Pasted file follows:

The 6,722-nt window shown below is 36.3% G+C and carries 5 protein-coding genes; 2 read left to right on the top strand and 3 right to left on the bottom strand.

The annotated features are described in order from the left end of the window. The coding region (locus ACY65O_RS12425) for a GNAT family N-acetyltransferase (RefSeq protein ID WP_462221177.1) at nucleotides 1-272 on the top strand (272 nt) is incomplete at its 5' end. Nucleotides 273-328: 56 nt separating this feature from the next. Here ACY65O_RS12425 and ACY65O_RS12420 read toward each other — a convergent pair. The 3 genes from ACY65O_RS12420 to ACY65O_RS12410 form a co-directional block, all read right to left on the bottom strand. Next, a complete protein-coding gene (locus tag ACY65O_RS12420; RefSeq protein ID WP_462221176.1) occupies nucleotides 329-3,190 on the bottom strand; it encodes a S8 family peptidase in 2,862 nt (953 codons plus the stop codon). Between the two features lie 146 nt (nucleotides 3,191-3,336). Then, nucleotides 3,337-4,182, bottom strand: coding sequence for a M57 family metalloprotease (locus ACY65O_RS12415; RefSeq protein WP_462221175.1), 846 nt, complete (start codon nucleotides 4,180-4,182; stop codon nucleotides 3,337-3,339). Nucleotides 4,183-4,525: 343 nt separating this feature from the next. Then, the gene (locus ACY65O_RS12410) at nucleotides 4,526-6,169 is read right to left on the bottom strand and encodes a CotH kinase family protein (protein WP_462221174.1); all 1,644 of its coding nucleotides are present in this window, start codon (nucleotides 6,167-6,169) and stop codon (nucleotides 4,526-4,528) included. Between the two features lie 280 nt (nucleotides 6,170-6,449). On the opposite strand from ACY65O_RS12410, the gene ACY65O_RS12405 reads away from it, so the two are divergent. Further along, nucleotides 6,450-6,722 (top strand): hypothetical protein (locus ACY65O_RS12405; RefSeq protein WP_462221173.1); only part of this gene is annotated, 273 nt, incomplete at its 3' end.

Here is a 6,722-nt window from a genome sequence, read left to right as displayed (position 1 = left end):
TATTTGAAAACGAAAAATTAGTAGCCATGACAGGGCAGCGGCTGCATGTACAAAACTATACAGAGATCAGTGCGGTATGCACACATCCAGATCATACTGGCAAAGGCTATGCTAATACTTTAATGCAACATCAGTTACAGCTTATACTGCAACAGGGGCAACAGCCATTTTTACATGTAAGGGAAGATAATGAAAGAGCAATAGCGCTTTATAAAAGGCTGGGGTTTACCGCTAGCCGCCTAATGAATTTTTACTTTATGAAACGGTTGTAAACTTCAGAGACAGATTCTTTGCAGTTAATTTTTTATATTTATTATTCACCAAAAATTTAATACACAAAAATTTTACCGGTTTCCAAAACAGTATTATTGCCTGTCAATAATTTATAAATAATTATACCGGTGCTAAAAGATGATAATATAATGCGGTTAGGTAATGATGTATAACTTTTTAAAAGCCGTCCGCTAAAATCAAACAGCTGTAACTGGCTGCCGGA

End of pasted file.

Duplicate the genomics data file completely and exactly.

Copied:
The 6,722-nt window shown below is 36.3% G+C and carries 5 protein-coding genes; 2 read left to right on the top strand and 3 right to left on the bottom strand.

The annotated features are described in order from the left end of the window. The coding region (locus ACY65O_RS12425) for a GNAT family N-acetyltransferase (RefSeq protein ID WP_462221177.1) at nucleotides 1-272 on the top strand (272 nt) is incomplete at its 5' end. Nucleotides 273-328: 56 nt separating this feature from the next. Here ACY65O_RS12425 and ACY65O_RS12420 read toward each other — a convergent pair. The 3 genes from ACY65O_RS12420 to ACY65O_RS12410 form a co-directional block, all read right to left on the bottom strand. Next, a complete protein-coding gene (locus tag ACY65O_RS12420; RefSeq protein ID WP_462221176.1) occupies nucleotides 329-3,190 on the bottom strand; it encodes a S8 family peptidase in 2,862 nt (953 codons plus the stop codon). Between the two features lie 146 nt (nucleotides 3,191-3,336). Then, nucleotides 3,337-4,182, bottom strand: coding sequence for a M57 family metalloprotease (locus ACY65O_RS12415; RefSeq protein WP_462221175.1), 846 nt, complete (start codon nucleotides 4,180-4,182; stop codon nucleotides 3,337-3,339). Nucleotides 4,183-4,525: 343 nt separating this feature from the next. Then, the gene (locus ACY65O_RS12410) at nucleotides 4,526-6,169 is read right to left on the bottom strand and encodes a CotH kinase family protein (protein WP_462221174.1); all 1,644 of its coding nucleotides are present in this window, start codon (nucleotides 6,167-6,169) and stop codon (nucleotides 4,526-4,528) included. Between the two features lie 280 nt (nucleotides 6,170-6,449). On the opposite strand from ACY65O_RS12410, the gene ACY65O_RS12405 reads away from it, so the two are divergent. Further along, nucleotides 6,450-6,722 (top strand): hypothetical protein (locus ACY65O_RS12405; RefSeq protein WP_462221173.1); only part of this gene is annotated, 273 nt, incomplete at its 3' end.

Here is a 6,722-nt window from a genome sequence, read left to right as displayed (position 1 = left end):
TATTTGAAAACGAAAAATTAGTAGCCATGACAGGGCAGCGGCTGCATGTACAAAACTATACAGAGATCAGTGCGGTATGCACACATCCAGATCATACTGGCAAAGGCTATGCTAATACTTTAATGCAACATCAGTTACAGCTTATACTGCAACAGGGGCAACAGCCATTTTTACATGTAAGGGAAGATAATGAAAGAGCAATAGCGCTTTATAAAAGGCTGGGGTTTACCGCTAGCCGCCTAATGAATTTTTACTTTATGAAACGGTTGTAAACTTCAGAGACAGATTCTTTGCAGTTAATTTTTTATATTTATTATTCACCAAAAATTTAATACACAAAAATTTTACCGGTTTCCAAAACAGTATTATTGCCTGTCAATAATTTATAAATAATTATACCGGTGCTAAAAGATGATAATATAATGCGGTTAGGTAATGATGTATAACTTTTTAAAAGCCGTCCGCTAAAATCAAACAGCTGTAACTGGCTGCCGGA